Tales of Arise is finally here after the excellent Tales of Berseria released in 2017 in Europe! 4 years can be a long time, but when it’s a new game from a much-loved series, it usually is worth the wait (Duke Nukem Forever not included in that statement!)
The ‘Tales of‘ series always follows a main character through an epic story. Sorey in Zestiria was to become a Shepard, Velvet in Berseria was set for out-and=out revenge, and in Arise you have Iron Mask, a slave that gets caught up in the local resistance and ends up fighting for the freedom of his oppressed home world.
300 years prior to the events in the game, the technologically-advanced Renan enslaved the small Dahna planet. The people were put to work from a young age till death, serving the five lords. Each of the lords have their own specific area, in terms of the way they do things under their rule. Iron Mask (Alphen) has amnesia, while the iron mask he cannot take off, is until he goes up against the first lord.
During an early mission on a train, he finds a Renan woman Shionne and ends up helping the resistance when their underground base in a mine is attacked by overwhelming forces. He teams up with Shionne, and the story truly starts out here. Alphen wants to take out the lords and stop the 300 year occupation of Dehna, while Shionne just wants to take out the lords. They make quite the unlikely pair, given their backgrounds and have to learn to get along over the course of the game.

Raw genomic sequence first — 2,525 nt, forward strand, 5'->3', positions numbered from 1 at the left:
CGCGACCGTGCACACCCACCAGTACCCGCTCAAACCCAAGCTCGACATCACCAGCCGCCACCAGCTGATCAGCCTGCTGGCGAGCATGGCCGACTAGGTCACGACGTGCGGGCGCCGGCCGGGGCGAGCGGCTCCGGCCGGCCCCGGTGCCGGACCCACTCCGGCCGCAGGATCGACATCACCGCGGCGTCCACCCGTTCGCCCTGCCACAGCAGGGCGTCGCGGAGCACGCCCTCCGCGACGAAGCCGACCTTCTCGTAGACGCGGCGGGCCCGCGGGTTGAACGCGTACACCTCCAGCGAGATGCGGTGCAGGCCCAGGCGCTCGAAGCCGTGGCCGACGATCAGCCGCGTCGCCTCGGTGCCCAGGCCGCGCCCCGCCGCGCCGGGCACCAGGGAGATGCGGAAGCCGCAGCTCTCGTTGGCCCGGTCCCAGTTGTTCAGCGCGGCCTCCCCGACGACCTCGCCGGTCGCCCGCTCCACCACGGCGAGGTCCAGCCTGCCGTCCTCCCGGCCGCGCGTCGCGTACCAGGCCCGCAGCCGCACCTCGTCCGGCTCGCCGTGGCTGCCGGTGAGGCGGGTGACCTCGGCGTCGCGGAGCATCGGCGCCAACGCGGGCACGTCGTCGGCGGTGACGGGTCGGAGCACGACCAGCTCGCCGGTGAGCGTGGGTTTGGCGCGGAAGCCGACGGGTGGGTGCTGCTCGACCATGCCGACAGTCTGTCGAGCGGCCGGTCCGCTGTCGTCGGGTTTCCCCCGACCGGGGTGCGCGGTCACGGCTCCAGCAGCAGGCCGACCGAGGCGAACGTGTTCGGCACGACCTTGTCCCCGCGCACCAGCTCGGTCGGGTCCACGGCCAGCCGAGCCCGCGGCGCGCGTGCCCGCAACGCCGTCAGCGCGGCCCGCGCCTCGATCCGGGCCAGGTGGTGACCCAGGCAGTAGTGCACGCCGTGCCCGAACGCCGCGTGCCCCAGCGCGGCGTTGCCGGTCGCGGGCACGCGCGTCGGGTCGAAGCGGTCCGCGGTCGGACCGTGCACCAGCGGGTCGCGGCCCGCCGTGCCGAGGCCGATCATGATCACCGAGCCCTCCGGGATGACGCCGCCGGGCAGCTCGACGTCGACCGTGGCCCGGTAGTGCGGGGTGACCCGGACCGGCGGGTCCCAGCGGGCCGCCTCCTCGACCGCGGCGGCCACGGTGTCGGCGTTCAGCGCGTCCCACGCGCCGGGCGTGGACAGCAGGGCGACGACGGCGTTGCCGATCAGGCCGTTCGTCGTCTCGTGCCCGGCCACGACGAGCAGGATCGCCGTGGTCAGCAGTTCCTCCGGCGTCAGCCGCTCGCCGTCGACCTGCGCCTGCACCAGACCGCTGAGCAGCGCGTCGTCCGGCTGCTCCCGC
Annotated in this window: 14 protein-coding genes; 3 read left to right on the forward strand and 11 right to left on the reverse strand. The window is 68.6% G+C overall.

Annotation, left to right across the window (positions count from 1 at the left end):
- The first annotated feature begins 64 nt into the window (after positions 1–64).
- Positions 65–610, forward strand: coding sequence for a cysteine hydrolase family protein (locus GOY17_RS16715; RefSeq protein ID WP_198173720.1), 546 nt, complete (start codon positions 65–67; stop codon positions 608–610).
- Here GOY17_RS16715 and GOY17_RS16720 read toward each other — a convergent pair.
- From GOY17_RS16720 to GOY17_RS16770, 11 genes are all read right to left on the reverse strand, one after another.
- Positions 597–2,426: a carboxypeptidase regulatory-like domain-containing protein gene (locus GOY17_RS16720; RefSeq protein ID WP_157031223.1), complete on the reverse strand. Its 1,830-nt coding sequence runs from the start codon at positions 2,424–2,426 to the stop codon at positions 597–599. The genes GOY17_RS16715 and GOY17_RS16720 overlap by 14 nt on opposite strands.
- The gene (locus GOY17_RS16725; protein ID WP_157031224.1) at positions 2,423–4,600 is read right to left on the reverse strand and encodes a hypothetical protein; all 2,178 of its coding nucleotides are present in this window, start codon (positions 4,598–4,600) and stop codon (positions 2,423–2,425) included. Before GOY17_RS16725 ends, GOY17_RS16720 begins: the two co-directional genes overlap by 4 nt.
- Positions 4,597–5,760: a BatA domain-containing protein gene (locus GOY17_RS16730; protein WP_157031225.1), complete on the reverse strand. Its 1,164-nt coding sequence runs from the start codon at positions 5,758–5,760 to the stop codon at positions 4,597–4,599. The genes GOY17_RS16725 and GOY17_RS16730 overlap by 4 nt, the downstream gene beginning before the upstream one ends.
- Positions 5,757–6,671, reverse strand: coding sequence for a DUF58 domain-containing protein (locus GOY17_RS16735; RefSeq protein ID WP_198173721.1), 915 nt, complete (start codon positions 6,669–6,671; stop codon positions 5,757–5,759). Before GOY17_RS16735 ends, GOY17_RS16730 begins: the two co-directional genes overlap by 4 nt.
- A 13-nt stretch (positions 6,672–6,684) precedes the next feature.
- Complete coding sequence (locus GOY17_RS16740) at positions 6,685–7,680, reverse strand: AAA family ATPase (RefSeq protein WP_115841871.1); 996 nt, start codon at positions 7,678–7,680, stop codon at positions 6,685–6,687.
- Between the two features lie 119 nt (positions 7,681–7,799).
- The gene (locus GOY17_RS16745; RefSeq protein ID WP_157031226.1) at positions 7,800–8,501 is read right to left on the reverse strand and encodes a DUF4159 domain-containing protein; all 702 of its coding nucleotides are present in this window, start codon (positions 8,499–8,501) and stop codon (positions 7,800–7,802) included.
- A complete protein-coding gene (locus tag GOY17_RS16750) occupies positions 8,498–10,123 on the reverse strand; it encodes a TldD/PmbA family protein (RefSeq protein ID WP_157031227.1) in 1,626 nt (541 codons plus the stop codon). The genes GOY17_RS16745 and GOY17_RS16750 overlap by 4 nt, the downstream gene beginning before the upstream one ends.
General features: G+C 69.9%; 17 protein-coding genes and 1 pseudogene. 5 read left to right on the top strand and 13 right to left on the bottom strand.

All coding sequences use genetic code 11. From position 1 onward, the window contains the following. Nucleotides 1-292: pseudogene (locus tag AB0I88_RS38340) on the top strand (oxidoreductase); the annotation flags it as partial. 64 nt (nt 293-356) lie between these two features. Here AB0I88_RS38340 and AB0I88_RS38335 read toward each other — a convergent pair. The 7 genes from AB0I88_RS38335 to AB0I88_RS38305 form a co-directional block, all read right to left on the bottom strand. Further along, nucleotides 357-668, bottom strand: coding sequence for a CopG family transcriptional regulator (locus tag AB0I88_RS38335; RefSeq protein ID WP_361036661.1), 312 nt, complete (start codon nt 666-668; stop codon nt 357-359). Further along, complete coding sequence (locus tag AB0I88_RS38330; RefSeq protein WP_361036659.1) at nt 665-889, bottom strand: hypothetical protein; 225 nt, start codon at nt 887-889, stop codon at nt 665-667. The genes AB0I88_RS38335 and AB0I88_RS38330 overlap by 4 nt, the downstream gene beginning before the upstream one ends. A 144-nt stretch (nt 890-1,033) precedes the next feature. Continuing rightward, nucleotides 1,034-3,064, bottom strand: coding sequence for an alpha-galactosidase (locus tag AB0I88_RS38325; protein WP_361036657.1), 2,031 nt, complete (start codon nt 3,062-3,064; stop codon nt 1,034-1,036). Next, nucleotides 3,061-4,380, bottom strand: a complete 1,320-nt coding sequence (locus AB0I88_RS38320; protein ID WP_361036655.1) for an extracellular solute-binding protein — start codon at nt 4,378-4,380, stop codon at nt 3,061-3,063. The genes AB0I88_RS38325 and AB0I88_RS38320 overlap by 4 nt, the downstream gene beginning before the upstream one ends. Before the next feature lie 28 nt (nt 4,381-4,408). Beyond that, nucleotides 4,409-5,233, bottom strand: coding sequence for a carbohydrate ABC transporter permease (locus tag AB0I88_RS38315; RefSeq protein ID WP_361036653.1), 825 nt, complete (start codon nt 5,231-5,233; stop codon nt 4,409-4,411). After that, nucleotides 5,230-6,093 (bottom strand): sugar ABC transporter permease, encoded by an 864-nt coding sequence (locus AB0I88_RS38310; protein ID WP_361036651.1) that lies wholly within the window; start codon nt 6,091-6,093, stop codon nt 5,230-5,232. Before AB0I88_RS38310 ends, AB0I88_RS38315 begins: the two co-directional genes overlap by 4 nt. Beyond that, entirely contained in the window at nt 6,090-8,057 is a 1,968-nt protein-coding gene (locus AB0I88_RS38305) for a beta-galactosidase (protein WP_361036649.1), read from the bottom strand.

Gameplay sees you entering a self-contained area which will lead to another, rather than being open-world much like the earlier games from PS3-era onwards. There are plenty of monsters and enemies scattered about to tackle while you explore. Additionally, you’ll occasionally encounter a monster which has such an extremely high level, that you will need to stay away from until you reach a much higher level, yourself, and then venture back to take care of it. Thankfully, there is a fast-travel system which usually has a point near the start and end of each area, which can be used rather than having to fight monsters etc which are way below your level and a bit pointless fighting for experience.
Once you reach towns and areas of interest, you’ll come across side quests from some of the locals that can take you back to a previous area to collect or kill something. If you have already explored the previous area fully, I found that some of the collection quests can be completed immediately.
Each district has it’s own setting. The first area serves as a tutorial and set the story in motion as it has a Fire lord, and the locale has fire pits with everything overshadowed by a red hue. The second district you visit is permanent night and snowy with a new set of enemies occupying the areas. It makes exploration interesting, and keeps you hooked, not forgetting while out exploring, you have the skits the series is known for, where the gameplay stops for comic book-style frames of conversation between the characters.
The combat plays similar to both Zestiria & Berseria in that during an encounter with an enemy, there’s a circular arena in which you will battle. You have your standard attack and dodge, as well as being able to jump and attack mid-air enemies. Time a dodge just right, and the action slows for a few seconds during which you can counter for extra damage. Alphen is you typical warrior-type character, while Shionne is range-based with healing. As well as the standard attacks you learn different artes (essentially magic) and new attacks. You can set the attacks, and artes NPCs like Shionne & Rinwell will use during battle automatically, so it’s best to remove the lower power level stuff once you get powered up attacks. For Alphen, on the other hand, you can set 3 attacks A, X & Y on Xbox, which use the diamond gauge above your health.